|Do you see faces or a glass?|
I think this is very interesting and after some thought I came to the realisation that I could test this. Writing tasting notes for alcohol demonstrates it quite nicely. The reason for this is because what we taste in whisky and wine are esters and acids that form the flavour profile. For example, if you taste lemon in a dram then it is probably the citric acid content of the drink that is giving you that flavour. Of course tasting high alcohol beverages isn't as clean cut as that. There are so many chemicals knocking around in a glass of whisky that it is quite difficult to differentiate between them. This is the reason why tasting notes can differ so much. Some flavours are obvious; an Ardbeg tastes smoky to everyone, except those with the most warped palates, because of its high phenol content. So in essence, tasting notes become buzzwords that remind us of a particular flavour. Some aren't particularly pleasant, cat's piss is a common one for some sauvignon blancs, and it isn't even a critical tasting note. Conventions do occur, this is why you'll see similarities across tasting notes until you get occasions such as a conversation I had recently when one person got a complex leathery quality and the other (me) got car tyre.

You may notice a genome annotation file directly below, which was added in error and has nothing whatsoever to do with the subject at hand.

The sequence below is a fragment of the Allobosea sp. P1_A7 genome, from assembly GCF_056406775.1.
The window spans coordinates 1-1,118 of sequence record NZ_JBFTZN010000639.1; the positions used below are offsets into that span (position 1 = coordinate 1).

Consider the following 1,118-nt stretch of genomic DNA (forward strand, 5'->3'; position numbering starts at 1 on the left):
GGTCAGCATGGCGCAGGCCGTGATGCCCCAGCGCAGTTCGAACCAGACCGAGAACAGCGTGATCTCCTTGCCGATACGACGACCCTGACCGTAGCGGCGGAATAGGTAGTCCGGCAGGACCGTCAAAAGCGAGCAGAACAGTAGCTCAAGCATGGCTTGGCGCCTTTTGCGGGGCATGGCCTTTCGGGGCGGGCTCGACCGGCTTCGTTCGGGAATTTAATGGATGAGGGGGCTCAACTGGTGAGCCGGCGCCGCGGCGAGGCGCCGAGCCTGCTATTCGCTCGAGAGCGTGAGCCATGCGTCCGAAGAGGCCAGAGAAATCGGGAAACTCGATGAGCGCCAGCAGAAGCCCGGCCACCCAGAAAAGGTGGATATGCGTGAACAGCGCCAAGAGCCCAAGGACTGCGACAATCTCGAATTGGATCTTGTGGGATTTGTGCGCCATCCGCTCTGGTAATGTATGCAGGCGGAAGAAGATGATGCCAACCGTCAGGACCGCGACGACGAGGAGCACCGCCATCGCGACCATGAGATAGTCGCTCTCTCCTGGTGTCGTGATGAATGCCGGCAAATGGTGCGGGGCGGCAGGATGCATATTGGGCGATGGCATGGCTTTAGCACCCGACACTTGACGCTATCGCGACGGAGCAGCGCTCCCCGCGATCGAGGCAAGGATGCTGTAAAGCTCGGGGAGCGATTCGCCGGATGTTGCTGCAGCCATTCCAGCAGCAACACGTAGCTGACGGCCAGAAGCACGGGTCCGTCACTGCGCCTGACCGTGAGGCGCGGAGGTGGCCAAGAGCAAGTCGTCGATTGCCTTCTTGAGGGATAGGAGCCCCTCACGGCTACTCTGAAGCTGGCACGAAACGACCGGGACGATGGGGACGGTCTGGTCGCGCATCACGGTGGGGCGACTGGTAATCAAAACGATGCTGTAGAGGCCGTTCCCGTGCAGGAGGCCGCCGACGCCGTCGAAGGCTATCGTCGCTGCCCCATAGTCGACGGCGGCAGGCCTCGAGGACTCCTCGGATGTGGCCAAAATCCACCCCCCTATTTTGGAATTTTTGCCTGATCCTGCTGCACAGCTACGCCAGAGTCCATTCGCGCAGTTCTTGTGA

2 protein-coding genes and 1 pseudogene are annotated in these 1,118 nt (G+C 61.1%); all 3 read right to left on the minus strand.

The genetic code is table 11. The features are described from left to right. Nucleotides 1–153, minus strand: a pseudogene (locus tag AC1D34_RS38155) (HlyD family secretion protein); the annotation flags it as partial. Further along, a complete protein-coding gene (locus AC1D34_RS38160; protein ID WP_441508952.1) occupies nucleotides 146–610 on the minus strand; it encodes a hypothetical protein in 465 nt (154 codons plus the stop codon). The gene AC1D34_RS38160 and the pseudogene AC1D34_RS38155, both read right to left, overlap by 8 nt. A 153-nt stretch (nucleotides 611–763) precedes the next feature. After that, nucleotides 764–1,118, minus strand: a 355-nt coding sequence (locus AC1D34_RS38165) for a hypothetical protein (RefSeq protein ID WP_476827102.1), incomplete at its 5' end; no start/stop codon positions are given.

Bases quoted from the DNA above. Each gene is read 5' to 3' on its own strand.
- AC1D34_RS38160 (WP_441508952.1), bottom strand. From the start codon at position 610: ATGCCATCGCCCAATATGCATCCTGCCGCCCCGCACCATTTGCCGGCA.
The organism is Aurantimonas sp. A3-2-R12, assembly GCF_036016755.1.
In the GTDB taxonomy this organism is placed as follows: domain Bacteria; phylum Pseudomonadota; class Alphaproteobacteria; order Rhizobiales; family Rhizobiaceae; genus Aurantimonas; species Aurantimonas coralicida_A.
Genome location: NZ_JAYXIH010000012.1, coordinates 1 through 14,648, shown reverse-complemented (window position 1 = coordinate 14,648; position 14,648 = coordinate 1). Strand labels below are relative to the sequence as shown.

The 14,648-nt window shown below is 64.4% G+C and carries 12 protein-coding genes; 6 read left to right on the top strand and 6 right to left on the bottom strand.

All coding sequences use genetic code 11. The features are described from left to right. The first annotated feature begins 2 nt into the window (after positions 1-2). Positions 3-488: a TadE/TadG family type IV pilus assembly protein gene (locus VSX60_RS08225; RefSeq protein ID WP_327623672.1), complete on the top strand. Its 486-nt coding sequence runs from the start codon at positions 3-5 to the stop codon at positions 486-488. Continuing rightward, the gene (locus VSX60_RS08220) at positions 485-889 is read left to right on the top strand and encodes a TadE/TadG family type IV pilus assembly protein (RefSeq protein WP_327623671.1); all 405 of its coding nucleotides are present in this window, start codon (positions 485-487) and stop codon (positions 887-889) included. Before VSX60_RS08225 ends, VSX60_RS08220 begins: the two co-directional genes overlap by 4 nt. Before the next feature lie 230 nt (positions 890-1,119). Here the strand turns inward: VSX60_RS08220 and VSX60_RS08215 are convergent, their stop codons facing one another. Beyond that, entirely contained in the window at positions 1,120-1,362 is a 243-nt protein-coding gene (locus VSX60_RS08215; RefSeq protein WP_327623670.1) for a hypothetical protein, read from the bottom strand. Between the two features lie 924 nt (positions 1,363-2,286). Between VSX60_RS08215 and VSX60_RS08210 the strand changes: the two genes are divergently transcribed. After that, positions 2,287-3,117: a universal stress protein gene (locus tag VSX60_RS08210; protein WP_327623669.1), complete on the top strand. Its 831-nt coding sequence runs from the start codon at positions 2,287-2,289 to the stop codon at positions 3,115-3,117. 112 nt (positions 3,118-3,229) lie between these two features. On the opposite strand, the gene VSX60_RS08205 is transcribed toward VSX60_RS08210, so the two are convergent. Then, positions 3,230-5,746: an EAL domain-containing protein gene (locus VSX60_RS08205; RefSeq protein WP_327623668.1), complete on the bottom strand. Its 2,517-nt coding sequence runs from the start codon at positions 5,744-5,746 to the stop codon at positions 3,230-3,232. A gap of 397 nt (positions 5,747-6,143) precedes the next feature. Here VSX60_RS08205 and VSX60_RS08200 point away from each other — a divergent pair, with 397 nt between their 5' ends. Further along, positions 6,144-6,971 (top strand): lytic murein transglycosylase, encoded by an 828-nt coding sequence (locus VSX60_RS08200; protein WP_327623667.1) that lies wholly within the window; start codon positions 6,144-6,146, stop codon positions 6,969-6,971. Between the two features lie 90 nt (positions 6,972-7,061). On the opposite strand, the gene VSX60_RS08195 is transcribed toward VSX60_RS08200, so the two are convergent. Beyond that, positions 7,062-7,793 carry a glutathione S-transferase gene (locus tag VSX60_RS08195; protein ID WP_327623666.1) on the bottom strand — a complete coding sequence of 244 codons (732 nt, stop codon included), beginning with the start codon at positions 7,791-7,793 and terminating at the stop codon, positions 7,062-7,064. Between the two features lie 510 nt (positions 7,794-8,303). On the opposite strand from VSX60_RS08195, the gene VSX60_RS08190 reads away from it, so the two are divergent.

So back to my test…
On hearing that the irrepressible Robert Manning who judged my tasting competition a few blogs back (see here), had tried the Glendronach 15 year old a couple of nights back, I went out to get a sample for myself. We then both wrote our tasting notes down ready for comparison. The idea being to see what similarities and differences there would be. Clearly there isn't much experimental control going on here but for the sake of whimsy we persevered. Here are our notes, starting with my own:
46% - 15 Years Old - Sherry Cask
Nose: A fruit driven nose of raisins and sultanas with raspberry and blackcurrants. Cabernet sauvignon is also present giving this woody whisky a stern backdrop.
Palate: The sherry wood is very apparent with dark fruits, dry leaves and a hint of ash adding to the Revival's rich intensity.
Finish: Port is the flavour that jumps to mind with that cabernet sauvignon appearing again with a dose of red currants.
Overall: Richer and more overpowering than the 'Dronach 12 year old. Maybe a touch too much wood for my liking although I'd say that is personal preference only. A masterclass in whisky making.
Nose: Dry sherry, and the bitter sweet aroma of cherries and summer fruits complimented by a biscuit-like maltiness.
Palate: Fruit cake, dried fruits with fresh citrus undertones and sweet toffee abide alongside a small hint of oak.
Finish: Fresh summer fruits and chewy toffee accompanied by a crescendo of malty liveliness.
Overall: Unlike any other whiskey in my tasting arsenal to date. Probably the smoothest dram I've had in a long while. Very fruity and sweet with a nice malty flavour. Christmas cake is the analogy of choice when describing this particularly morish dram.
|Us camping above Dalwhinnie|
with a cigar (midgie repellent!)